20/20 lunch schedule causes controversy  


Seventh grade students sitting with friends in the EIS cafeteria.

Catalina Garcia Lopez and Brogan Kelly

Now that the pandemic has come to an end, Edison Intermediate School runs a 20/20 lunch. This means groups splitting grades up with half the grade going to the cafeteria to eat lunch for 20 minutes, while the other half of the grade remains in lunch study or goes outside for recess. 

EIS principal Dr. Matthew Bolton explained why the lunch structure was changed: “One of the reasons for the change was the fact that kids didn’t feel comfortable eating in the cafeteria because it was so loud. Outdoor recess was also very chaotic, so all of those issues really outweigh students’ argument that they want to see all their friends.”

The debate between friends and control has bubbled to the surface of Edison Intermediate School. The lunch schedule has caused many disagreements between Edison students and staff because of opposing viewpoints. Some people believe that this lunch arrangement is inconvenient and unfair. However, there are positive outcomes, such as helping the school environment and supervision and safety for students.

Many Edison school staff support the 20/20 lunch schedule. They believe that the schedule helps simplify supervision of students in the cafeteria and outside. Seventh grade Social Studies teacher Jacqueline Messinger announced, “I think there are some students who want to socialize, and they are those who just want to eat and be alone. But from my perspective, I like it better  when only half the seventh grade is in the cafeteria because it gets loud with everyone in there. However, I recognize the feelings of the students, and I recognize the organization and unity involved in lunch.” 

Despite positive reviews from teachers, 20/20 lunch schedules could cause students to have worse days because of stress that they can’t relieve. Studies have shown that being able to eat with friends or family is better for kids because it helps them handle the stresses of daily life and the hassles of day-to-day existence. “Dinnertime is a time of respite from the hustle-bustle of everyday life. Your family can review the day that’s passed and plan for the day that’s coming”(Stanford Medicine).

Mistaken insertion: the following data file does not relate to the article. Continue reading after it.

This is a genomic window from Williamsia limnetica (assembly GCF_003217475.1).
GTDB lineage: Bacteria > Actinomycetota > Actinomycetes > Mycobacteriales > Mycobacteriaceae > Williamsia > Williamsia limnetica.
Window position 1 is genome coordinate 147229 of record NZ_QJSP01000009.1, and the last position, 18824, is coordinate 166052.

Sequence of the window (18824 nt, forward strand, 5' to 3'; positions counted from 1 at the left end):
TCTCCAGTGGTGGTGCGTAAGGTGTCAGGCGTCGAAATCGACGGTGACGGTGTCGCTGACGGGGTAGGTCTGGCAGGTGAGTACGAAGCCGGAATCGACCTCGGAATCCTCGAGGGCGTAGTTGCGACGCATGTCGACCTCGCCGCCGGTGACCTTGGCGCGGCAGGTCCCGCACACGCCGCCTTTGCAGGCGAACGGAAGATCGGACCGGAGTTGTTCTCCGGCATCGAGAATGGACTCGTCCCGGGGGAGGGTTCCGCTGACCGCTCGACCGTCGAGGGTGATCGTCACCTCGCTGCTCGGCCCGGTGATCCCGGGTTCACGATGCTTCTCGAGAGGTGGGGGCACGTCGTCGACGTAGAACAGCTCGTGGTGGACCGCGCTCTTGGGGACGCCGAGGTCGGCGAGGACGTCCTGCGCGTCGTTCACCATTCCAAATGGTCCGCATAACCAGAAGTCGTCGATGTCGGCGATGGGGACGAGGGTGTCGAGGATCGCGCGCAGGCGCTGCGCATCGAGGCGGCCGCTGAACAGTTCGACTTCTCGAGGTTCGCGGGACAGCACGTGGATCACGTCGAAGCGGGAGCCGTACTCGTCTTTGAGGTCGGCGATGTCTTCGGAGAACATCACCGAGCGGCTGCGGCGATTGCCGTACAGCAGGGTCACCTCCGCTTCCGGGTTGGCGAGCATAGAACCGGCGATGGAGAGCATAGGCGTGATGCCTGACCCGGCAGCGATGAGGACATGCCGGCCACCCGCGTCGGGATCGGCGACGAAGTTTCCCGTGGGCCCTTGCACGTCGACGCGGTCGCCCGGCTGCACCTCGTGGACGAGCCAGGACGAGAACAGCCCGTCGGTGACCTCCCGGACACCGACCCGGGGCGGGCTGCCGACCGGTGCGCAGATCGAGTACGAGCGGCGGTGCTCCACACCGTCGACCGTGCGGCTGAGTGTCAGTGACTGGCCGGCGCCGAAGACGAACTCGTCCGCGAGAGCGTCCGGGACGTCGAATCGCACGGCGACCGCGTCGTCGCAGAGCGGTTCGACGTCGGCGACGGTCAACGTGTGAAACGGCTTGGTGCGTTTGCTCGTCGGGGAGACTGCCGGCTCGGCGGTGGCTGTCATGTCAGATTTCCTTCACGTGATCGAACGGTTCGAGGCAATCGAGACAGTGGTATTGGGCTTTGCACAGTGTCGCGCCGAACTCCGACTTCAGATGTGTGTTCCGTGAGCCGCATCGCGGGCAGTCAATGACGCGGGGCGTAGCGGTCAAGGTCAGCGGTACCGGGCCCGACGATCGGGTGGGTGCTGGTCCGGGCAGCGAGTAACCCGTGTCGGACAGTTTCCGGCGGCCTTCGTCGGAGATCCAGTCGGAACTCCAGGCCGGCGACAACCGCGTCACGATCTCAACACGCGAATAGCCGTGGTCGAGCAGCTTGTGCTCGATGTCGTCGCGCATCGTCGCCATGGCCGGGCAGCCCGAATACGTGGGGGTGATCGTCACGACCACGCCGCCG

In addition, 20/20 lunches could affect socialization with the students in EIS. “The lunch schedule is not good because I barely get to eat with my friends,” commented sixth grader Sophie Meyer. 

Furthermore, splitting up the classes affects people who are excited for lunch to see their friends. Therefore, banning our old schedule may have affected the organization, but this new one is hurting the students. Seventh grader Anish Iyer was asked how he feels about having different time schedules than his friends, and he responded; “I feel that it’s sad because I only get to eat with one friend and not with all.”

Some students claim it is annoying not having the opportunity to eat with their friends when some don’t get to see them in classes during the school day. Eighth grade student Jaime Clark gave her opinion on how the 20/20 lunches have affected her interactions with her friends. “Half of the time I don’t get to eat with my friends and I don’t have classes with them.” 

However, the lunch schedule prevents the loud and chaotic environment teachers informed us about that was problematic when the whole grade ate at the same time. “We just need to know where everyone is, and we are responsible for every student in the building.  We don’t have a big enough space right now that enables a safe full grade lunch,” explained eighth grade Language Arts teacher Mrs. Kimberly Swenson.

Another problem that some students face is that they don’t have enough time to eat during the 20 minute time slot if they are buying lunch and have to wait in line for food. Seventh grade student Mirabelle Duguid said, “It’s better for students if the whole grade eats together because they can choose who they eat with and how long they can eat for.” 

In conclusion, although teachers have remarked that the current lunch schedule was enacted because of the noise and mess, research shows that eating with friends improves social and communicative skills and improves your mood “There really is a reason that humans have been sharing communal meals together since time immemorial. When we eat together, our so-called ‘animal brains’ receive the message that we are safe and happy, and our bodies are flooded with positive hormones and emotions. Having a meal with your family and friends is a great way to boost your mood” (Blyth). This shows that a simple lunch table talk can improve our mood throughout the day at school. Hopefully, 20 minutes is enough time to boost those emotions at EIS.